Choosing the right campervan is never the easiest of prospects – after all, there are a wide range of makes and models on the market from the leading van converters and motorhome manufacturers. To help you find the right option for you, we’re taking a look at two rear lounge models – the Swift Carrera 122 and the S&L Apollo.
These are two options that really impressed us when we saw them, with innovative touches and plenty of attention to detail on offer in both of the two-berth ‘vans. They both feature in our best campervan guide too – so how do they compare? We take a look…
A basic overview
- Price: £71,495
- Berths: 2
- MTPLM: 3500kg
- MiRO: 2929kg
- Payload: 571kg
- Length: 6.00m
- Width: 2.26m
- Price: £73,950
- Berths: 2
- MTPLM: 3500kg
- MiRO: 3050kg
- Payload: 450kg
- Length: 6.36m
- Width: 2.26m
Swift Carrera 122 vs S&L Apollo: exteriors
The Carrera 122 has a stylish Lanzarote Grey exterior, a look that is perfectly complemented by those 16-inch alloy wheels and a black cab trim. There are some useful features here for fans of outdoor eating – for instance, if you like having a motorhome barbecue when you’re pitched up, the gas barbecue point will be a welcome sight. Something else we like is the tabletop that can be clipped to the kitchen peninsula’s outer edge.
The Apollo’s exterior, on the other hand, looks “fairly standard”, as our reviewer put it, even if the black alloys do provide an injection of colour.
Both options have the same 2.26m width, but if the length of the ‘van is a factor for you, the Carrera 122 is the smaller of the two, coming in at 6.00m, in contrast to the Apollo’s 6.36m length.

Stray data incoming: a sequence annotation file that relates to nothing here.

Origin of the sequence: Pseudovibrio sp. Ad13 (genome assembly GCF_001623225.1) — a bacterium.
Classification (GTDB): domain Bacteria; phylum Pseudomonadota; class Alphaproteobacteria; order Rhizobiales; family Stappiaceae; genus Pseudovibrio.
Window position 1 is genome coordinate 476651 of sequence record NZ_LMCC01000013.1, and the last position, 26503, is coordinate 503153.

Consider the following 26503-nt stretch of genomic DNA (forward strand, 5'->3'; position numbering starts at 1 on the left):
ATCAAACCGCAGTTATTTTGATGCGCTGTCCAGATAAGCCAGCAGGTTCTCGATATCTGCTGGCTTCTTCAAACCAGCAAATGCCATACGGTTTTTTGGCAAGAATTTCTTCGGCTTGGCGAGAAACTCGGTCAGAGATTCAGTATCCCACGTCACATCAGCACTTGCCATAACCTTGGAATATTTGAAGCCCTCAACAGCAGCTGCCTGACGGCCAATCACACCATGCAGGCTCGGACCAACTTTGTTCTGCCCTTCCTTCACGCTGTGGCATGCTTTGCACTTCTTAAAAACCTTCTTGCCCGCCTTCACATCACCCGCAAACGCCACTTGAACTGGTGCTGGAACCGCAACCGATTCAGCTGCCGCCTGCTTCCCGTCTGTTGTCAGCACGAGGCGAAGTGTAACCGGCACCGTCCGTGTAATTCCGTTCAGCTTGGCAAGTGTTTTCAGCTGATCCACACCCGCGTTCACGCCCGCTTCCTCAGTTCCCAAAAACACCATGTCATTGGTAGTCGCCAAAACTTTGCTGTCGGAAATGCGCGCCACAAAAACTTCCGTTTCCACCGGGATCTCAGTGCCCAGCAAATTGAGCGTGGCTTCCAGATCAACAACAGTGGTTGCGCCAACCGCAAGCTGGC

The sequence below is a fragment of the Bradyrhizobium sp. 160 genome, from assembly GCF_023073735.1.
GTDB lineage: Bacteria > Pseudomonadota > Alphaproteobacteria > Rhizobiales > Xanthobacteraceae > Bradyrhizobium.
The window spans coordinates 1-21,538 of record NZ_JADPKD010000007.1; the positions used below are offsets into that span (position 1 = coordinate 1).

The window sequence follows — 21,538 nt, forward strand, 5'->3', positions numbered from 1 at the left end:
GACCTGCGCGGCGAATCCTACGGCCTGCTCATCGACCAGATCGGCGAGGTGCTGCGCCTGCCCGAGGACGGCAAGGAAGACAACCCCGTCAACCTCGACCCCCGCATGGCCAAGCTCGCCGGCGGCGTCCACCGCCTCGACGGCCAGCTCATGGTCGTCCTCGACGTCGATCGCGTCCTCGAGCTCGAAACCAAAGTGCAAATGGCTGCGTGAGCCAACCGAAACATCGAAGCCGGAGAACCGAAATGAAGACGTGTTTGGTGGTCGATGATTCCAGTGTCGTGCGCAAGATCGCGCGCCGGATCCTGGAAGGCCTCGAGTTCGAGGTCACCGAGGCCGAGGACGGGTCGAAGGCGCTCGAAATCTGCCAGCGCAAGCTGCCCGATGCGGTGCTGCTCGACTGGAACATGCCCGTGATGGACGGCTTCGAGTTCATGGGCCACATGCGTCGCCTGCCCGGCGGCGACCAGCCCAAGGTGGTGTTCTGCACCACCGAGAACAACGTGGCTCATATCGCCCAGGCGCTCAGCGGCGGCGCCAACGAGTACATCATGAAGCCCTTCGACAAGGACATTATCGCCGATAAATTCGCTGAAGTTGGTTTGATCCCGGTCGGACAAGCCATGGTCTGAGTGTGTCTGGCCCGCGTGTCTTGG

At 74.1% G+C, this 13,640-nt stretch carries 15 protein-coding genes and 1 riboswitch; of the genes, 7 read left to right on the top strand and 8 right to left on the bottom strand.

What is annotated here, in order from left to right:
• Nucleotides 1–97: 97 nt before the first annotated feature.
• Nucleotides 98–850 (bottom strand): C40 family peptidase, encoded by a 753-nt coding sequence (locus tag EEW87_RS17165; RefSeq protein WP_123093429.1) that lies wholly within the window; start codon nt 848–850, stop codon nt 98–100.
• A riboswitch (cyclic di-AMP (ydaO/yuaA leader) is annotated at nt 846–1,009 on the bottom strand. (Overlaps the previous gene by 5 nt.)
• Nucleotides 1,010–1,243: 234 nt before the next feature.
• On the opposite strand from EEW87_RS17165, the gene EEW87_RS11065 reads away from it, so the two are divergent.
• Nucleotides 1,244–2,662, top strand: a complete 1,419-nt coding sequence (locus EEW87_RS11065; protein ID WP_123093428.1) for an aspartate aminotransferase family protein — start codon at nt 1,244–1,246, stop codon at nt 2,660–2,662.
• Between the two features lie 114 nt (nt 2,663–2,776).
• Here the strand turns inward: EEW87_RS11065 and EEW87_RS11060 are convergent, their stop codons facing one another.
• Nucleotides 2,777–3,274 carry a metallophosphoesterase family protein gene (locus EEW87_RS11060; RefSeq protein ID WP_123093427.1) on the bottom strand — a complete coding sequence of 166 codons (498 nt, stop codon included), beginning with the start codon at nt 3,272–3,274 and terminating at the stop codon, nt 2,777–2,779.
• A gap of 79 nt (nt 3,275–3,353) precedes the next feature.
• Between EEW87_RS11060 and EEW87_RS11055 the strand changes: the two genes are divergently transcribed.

Swift Carrera 122 vs S&L Apollo: cabs and front dinettes
Both come with a Ducato cab, but one thing we found with the Carrera 122 is that legroom could be limited for “very tall people”, as our reviewer put it, when in the driving position. However, we like that the seats are easy to swivel.
There are a couple of differences between the two ‘vans here though. Firstly, the Carrera 122 doesn’t have a small table at the front; instead, you’d have to use the kitchen extension if you want somewhere to rest a drink. This is in contrast to the Apollo, which has an area which can be turned into a desk – to achieve this, simply swivel the seat around and slot in the small circular table. We thought this was a great idea, especially with the lighting and the access to USB, 12V and mains sockets.
Then another difference – after stepping down from the cab, the rest of the Carrera 122 is completely flat. In comparison, you’ll have to step down and up again to access the rear lounge in the Apollo, something which was a tad annoying, especially when you factor in the slightly reduced headroom. This is a compromise caused by the piping of the Truma Combi 4E boiler not being exposed.
Swift Carrera 122 vs S&L Apollo: rear lounge
Both of these ‘vans have a rear lounge layout. In the case of the Carrera 122, this is a space with plenty of room for hosting. A feature we appreciate is the pedestal table’s off centre leg – this means there’s room for stretching out.
It’s a nice area for relaxing in, with light streaming in through the windows, while ambient lighting is provided from behind the lockers. If you like watching some TV on tour, you can find sockets in the front offside corner, while the washroom wall provides a useful spot for a bracket. There are USBs too.
The Apollo’s rear lounge features comfortable upholstery and lets you choose between using the round table or a rectangular option, both of which provide good leg room.